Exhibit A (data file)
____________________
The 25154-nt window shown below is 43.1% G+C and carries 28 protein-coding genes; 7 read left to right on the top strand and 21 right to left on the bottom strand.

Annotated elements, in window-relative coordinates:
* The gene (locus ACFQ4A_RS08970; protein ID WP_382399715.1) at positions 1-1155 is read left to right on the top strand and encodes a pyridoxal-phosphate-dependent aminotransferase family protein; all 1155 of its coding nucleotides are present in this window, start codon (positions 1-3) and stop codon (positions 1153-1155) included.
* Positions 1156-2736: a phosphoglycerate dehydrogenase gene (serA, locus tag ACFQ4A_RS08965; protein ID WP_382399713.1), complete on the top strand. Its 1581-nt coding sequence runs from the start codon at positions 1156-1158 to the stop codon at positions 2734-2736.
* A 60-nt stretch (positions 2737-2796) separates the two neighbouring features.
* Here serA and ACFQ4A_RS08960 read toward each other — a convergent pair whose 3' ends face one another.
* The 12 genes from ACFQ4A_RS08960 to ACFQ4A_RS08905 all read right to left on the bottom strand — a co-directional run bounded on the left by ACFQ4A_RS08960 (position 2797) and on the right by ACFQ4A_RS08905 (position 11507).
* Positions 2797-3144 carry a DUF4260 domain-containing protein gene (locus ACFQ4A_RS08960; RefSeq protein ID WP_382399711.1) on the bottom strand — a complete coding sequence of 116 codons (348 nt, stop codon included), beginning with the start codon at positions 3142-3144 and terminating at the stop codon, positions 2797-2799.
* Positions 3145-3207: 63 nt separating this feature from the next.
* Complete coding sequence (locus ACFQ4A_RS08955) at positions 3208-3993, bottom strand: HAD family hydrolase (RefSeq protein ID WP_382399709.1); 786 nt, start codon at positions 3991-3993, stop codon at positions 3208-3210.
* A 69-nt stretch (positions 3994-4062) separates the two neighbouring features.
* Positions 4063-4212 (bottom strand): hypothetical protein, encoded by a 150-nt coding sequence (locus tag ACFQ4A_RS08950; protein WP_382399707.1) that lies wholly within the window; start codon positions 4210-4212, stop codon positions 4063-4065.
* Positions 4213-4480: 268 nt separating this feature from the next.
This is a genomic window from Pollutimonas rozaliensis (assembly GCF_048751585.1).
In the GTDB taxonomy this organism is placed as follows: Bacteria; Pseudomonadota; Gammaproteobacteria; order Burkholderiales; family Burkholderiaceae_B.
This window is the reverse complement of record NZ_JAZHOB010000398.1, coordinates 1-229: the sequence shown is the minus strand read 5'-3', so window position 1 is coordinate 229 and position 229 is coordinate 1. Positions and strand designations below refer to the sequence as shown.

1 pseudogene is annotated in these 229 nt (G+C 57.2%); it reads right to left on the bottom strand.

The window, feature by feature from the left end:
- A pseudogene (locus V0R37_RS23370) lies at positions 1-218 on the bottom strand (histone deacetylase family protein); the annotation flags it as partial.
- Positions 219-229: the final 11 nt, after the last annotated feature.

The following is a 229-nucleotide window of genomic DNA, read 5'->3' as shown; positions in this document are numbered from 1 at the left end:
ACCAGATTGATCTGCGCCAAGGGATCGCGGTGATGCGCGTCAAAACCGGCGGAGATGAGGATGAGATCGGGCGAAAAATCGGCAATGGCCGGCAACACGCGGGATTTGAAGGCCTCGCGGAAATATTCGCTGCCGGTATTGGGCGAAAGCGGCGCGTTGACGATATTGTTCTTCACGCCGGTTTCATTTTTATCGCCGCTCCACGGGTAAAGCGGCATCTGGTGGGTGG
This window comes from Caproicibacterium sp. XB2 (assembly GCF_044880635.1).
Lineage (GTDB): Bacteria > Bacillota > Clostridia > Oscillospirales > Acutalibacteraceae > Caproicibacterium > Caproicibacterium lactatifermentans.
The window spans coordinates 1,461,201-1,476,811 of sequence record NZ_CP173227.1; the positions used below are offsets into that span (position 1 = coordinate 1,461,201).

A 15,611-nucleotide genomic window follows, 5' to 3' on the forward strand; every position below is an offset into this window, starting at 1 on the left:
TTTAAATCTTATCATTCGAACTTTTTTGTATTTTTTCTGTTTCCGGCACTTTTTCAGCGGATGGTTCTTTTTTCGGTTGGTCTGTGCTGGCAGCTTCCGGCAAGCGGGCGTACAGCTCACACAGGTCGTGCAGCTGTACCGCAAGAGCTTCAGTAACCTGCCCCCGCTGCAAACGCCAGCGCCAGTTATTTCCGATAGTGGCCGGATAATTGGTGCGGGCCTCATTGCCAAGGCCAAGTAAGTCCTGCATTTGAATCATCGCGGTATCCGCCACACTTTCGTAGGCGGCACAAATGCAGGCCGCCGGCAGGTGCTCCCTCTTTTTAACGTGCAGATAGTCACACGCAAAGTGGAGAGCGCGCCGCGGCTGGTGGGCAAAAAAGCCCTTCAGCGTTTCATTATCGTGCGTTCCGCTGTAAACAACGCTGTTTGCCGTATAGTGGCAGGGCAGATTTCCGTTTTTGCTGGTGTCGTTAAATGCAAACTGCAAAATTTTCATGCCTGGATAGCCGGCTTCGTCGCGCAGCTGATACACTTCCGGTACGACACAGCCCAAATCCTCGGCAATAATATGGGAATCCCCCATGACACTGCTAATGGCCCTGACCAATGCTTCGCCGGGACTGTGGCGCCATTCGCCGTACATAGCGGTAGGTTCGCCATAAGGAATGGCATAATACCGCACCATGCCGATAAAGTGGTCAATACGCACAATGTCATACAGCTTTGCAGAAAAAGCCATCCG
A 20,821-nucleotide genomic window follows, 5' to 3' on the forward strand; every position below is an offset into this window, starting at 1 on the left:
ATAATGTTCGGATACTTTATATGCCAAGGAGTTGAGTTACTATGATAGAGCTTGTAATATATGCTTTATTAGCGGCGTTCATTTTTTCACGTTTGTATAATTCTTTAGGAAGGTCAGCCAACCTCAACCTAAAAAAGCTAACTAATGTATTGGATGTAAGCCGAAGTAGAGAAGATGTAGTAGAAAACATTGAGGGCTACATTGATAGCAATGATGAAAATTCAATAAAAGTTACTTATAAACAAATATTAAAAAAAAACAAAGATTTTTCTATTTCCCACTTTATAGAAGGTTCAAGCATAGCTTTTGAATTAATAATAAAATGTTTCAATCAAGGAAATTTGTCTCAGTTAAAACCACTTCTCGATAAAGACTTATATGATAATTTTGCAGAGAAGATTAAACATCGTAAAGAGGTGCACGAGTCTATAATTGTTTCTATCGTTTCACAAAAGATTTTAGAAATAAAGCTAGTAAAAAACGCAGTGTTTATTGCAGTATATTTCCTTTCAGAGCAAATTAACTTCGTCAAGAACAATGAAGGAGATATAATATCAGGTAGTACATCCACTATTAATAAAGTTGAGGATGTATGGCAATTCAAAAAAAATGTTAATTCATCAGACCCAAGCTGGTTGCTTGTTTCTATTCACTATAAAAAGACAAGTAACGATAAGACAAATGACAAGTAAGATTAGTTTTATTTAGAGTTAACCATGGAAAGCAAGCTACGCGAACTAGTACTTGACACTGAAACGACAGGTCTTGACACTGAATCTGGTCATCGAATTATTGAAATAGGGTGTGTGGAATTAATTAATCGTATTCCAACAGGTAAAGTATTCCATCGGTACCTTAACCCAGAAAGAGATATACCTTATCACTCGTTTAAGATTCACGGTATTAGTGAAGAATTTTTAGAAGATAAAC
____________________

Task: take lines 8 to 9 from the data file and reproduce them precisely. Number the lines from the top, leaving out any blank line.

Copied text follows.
* Positions 2797-3144 carry a DUF4260 domain-containing protein gene (locus ACFQ4A_RS08960; RefSeq protein ID WP_382399711.1) on the bottom strand — a complete coding sequence of 116 codons (348 nt, stop codon included), beginning with the start codon at positions 3142-3144 and terminating at the stop codon, positions 2797-2799.
* Positions 3145-3207: 63 nt separating this feature from the next.